Self-Realization through Yoga Meditation of the Yoga Sutras, the contemplative insight of Advaita Vedanta, and the intense devotion of Samaya Sri Vidya Tantra

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Yoga Nidra Meditation CD by Swami Jnaneshvara
Yoga Nidra CD
Swami Jnaneshvara


A One-line "Short Course"
in Yoga Meditation:

World > Senses > Body > Breath > Mind > Silence 

At Meditation time:

Then (after Body) the Breath

  • Next, after exploring the world, senses, and body, allow your breath to be smooth, slow, calm and serene through a variety of energizing, balancing and centering breath practices. (more on breath techniques)
  • Explore the breath as if you are really curious, as if you are a professional interior researcher.
  • First, be aware of breath at the diaphragm, eliminating jerks and pauses, and making breath steady, smooth, and comfortably slow.
  • Then, do invigorating breathing practices, pranayama, along with locks, within your comfortable capacity.
  • Then, breath as though exhaling down from the top of the head to the base of the spine. Inhale as though inhaling up from the base of the spine to the top of the head.
  • Then, bring attention to breath at the bridge of the nostrils, feeling the touch of the air as it flows. Feel the touch of the flow.
  • Remain mindful of only the breath--not body, nor mind--only breath.
  • Then there is a process like forgetting you are breathing, as attention goes deeper or more inward, beyond the breath to the mind itself, and to silence. (Next)

Preparation, Daily Life, Meditation in Action:

Breath: Yoga meditation deals systematically with all the levels of our being, including regulating the breath, as well as training the senses, body, and mind. (See Yoga Sutras, including sutras 2.49-2.53 on Pranayama, breathing and energy practices.)

Everybody benefits from regulating breath: Everybody breathes, and literally all people can derive tremendous benefit from learning to regulate their breathing habits. Breath affects the body and mind, and is intimately related to the autonomic nervous system, which is related to stress. Thus, whether for physical health or spiritual pursuits, breath is an extremely important aspect of our being.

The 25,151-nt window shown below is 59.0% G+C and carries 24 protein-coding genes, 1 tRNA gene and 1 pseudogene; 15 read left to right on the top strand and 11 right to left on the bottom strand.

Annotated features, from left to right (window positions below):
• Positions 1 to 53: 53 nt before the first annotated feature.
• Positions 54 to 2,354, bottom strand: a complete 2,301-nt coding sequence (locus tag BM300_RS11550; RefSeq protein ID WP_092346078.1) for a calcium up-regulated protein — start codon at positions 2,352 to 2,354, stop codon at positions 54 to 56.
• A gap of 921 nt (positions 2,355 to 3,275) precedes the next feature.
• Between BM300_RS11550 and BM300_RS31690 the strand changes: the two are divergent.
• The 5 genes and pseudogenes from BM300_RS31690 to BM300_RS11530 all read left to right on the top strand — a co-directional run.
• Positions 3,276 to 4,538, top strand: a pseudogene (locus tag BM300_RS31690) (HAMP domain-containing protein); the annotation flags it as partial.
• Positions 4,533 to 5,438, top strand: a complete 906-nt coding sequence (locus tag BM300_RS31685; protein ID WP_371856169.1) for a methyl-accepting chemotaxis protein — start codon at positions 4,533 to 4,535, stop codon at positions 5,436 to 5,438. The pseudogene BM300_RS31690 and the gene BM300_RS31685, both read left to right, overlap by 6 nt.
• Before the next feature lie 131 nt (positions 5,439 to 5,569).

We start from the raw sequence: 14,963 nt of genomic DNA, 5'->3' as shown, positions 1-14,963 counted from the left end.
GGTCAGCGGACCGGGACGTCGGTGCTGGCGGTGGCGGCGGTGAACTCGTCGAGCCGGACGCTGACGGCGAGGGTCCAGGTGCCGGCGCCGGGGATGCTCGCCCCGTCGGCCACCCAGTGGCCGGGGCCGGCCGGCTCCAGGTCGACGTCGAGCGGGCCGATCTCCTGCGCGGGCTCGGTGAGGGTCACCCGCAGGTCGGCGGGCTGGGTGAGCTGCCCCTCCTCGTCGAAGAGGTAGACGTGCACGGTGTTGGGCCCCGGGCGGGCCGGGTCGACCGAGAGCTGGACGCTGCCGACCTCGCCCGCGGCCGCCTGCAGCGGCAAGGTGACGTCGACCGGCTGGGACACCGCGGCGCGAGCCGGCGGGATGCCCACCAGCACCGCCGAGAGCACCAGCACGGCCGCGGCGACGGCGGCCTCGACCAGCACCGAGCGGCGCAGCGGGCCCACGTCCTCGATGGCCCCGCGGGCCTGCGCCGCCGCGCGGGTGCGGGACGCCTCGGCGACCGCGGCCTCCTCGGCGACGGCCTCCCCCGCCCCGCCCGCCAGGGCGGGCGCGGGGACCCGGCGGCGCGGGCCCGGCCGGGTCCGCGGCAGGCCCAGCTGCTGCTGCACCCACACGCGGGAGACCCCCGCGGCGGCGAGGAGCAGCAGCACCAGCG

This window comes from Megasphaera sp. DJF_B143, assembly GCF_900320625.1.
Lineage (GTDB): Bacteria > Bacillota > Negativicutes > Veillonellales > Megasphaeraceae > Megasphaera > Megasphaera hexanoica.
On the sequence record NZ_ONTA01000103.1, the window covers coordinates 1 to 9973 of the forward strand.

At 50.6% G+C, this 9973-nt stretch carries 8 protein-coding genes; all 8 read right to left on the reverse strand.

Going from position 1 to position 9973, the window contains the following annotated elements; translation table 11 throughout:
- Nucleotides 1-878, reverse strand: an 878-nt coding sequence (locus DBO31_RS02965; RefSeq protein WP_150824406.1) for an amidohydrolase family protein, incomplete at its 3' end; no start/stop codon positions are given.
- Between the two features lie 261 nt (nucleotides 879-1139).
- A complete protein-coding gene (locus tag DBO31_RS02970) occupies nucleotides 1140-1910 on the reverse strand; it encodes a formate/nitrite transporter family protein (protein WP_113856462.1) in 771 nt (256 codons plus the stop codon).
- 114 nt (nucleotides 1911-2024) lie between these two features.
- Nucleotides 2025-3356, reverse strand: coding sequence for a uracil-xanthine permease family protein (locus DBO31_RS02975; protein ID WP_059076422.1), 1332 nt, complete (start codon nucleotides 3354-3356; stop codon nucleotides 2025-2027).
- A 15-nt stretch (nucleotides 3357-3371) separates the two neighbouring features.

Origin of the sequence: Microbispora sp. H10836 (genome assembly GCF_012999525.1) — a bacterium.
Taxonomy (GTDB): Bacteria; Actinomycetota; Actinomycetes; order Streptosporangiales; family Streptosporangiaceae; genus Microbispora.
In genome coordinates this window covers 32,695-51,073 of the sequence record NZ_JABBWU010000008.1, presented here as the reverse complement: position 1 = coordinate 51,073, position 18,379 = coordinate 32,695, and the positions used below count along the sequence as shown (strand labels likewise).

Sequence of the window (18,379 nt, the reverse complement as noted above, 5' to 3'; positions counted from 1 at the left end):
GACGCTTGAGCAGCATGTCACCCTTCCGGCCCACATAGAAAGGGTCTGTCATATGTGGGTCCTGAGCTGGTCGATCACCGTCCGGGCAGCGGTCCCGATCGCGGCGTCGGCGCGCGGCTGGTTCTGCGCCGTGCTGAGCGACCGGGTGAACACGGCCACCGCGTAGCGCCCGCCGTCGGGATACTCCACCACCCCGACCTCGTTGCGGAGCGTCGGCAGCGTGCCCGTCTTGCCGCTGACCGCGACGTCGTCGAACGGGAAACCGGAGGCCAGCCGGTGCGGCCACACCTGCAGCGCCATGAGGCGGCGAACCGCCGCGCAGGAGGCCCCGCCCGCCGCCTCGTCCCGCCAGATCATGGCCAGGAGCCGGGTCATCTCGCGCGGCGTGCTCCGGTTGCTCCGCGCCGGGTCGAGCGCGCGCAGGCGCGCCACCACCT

Breathing exercises train the body and mind: For thousands of years, yoga science has provided methods of working with the breath for energizing, calming, and focusing the body and mind. There is a range of theses practices, including those that are appropriate for all people, and those which are more rigorous and that are best done by those with a sound base of physical health.

Meditation then comes naturally: Breath is a bridge between the body and the mind. Through breath work, the body stills and the mind becomes calm, so that meditation can naturally be allowed to come.

Next is Mind




This site is devoted to presenting the ancient Self-Realization path of the Tradition of the Himalayan masters in simple, understandable and beneficial ways, while not compromising quality or depth. The goal of our sadhana or practices is the highest Joy that comes from the Realization in direct experience of the center of consciousness, the Self, the Atman or Purusha, which is one and the same with the Absolute Reality. This Self-Realization comes through Yoga meditation of the Yoga Sutras, the contemplative insight of Advaita Vedanta, and the intense devotion of Samaya Sri Vidya Tantra, the three of which complement one another like fingers on a hand. We employ the classical approaches of Raja, Jnana, Karma, and Bhakti Yoga, as well as Hatha, Kriya, Kundalini, Laya, Mantra, Nada, Siddha, and Tantra Yoga. Meditation, contemplation, mantra and prayer finally converge into a unified force directed towards the final stage, piercing the pearl of wisdom called bindu, leading to the Absolute.